Why we need to be careful when getting in contact with bats

Bats are known to be a carrier of the Hendra Virus and the Australian Bat Lyssavirus (ABLV), which both can pose a risk to the health of humans and pets. Research is still ongoing to fully understand how these diseases are transmitted and government recommendations regarding contact with bats are constantly changing as new information becomes available.

Thus, please consult the information pages of the Qld Government (as listed below) for the most up to date recommendations.

What to do if I got bitten or scratched by a bat?

ABLV is known to be transmitted from an infected, sick bat via a bite or deep scratch. Although being extremely rare, ABLV is related to rabies and can therefore cause a deadly disease if not treated instantly. A post exposure vaccination is available and is most effective when administered as soon as possible after the incident occured.

    • thoroughly rinse the bite/scratch with water and apply an antiseptic
    • seek urgent medical attention
    • report the incident immediately to Queensland Health on 13 HEALTH (13 43 25 84)
  • Call our bat rescue hotline on 0447 222 889 (Gold Coast Area) or the RSPCA on 1300 ANIMAL (1300 264 625) to have a trained carer sent out who can safely handle the bat. NEVER TOUCH A BAT or attempt to handle it yourself!

To date, there is no evidence for a direct transmission of the Hendra virus from a bat to a human. However, Hendra can be transmitted to humans from an infected horse. There is no risk of contracting ABLV or Hendra by living close to a bat colony or by bats visiting your backyard.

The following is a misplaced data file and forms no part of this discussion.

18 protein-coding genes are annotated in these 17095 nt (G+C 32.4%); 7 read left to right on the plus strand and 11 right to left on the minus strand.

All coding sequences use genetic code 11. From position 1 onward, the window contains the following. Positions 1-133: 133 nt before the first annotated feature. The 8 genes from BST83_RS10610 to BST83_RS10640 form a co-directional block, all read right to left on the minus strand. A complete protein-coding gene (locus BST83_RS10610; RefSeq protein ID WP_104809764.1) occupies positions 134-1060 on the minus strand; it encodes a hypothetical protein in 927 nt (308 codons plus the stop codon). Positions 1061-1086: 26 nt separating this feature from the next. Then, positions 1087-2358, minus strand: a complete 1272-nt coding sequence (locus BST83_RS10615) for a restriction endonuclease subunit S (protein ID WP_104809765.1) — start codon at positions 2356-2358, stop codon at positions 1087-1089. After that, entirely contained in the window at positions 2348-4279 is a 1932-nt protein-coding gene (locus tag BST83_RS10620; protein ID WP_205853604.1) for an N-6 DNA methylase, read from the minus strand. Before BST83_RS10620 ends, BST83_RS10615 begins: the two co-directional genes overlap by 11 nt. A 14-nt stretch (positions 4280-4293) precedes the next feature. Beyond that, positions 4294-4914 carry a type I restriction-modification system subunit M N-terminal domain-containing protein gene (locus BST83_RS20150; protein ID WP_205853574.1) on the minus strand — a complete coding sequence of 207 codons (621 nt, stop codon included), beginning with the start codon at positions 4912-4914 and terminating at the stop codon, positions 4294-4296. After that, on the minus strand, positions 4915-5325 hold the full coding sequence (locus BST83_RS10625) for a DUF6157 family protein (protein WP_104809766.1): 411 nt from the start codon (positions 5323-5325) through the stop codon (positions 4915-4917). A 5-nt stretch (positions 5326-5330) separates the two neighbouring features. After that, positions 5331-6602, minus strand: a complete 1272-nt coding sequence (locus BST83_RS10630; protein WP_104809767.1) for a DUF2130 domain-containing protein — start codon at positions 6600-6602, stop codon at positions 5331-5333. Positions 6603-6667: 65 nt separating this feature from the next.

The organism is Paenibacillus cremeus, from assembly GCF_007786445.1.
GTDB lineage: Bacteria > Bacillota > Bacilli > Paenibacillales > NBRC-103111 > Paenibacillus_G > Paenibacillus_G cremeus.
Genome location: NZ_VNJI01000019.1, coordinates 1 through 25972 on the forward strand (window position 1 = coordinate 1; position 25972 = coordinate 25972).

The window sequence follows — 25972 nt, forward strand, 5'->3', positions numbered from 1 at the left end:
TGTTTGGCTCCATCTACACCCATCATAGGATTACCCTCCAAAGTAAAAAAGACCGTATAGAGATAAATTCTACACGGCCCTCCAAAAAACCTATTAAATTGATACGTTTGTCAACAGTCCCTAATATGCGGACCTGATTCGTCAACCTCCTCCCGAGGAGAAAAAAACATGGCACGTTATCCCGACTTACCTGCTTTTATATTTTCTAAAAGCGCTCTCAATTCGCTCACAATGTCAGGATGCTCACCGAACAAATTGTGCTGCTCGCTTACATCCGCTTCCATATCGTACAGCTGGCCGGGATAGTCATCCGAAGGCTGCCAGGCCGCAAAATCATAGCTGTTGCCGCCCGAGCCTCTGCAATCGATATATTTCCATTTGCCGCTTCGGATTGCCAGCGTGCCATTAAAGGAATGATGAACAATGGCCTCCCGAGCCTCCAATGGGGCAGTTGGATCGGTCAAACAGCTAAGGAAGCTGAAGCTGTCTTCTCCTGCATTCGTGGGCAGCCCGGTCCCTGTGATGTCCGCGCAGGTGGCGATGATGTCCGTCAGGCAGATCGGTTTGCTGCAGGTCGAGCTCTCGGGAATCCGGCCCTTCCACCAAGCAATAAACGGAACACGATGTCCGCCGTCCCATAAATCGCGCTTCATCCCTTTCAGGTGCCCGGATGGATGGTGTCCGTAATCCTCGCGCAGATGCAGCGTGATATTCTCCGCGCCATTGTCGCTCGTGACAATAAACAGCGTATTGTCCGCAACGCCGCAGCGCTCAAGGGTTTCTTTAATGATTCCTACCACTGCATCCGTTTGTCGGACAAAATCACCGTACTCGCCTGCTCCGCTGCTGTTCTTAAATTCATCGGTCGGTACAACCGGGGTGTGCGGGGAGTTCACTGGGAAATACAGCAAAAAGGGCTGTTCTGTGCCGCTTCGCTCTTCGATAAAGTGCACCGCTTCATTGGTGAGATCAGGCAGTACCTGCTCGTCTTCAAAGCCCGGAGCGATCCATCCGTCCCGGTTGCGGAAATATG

What if my dog/cat had direct contact with a bat?

    • thoroughly check for bites/scratches
    • rinse the bite/scratch with water and apply an antiseptic
    • seek veterinary advice
    • call Biosecurity Qld on 13 25 23 or the Emergency Disease Watch Hotline on 1800 675 888 for the most up to date recommendations
  • Call our bat rescue hotline on 0447 222 889 (Gold Coast Area) or the RSPCA on 1300 ANIMAL (1300 264 625) to have a trained carer sent out who can safely handle the bat. NEVER TOUCH A BAT or attempt to handle it yourself!

Although, to date, no dog or cat has contracted Hendra or ABLV directly from a bat, research is still being carried out to fully understand how both viruses are transmitted. Thus, if your cat or dog has been in direct contact with a bat, please urgently consult your veterinarian for advice. A post exposure vaccination against ABLV is available for cats and dogs and can be obtained through your vet. For more information and the most up to date research, visit the information pages of the Queensland Government:

Further Reading and Resources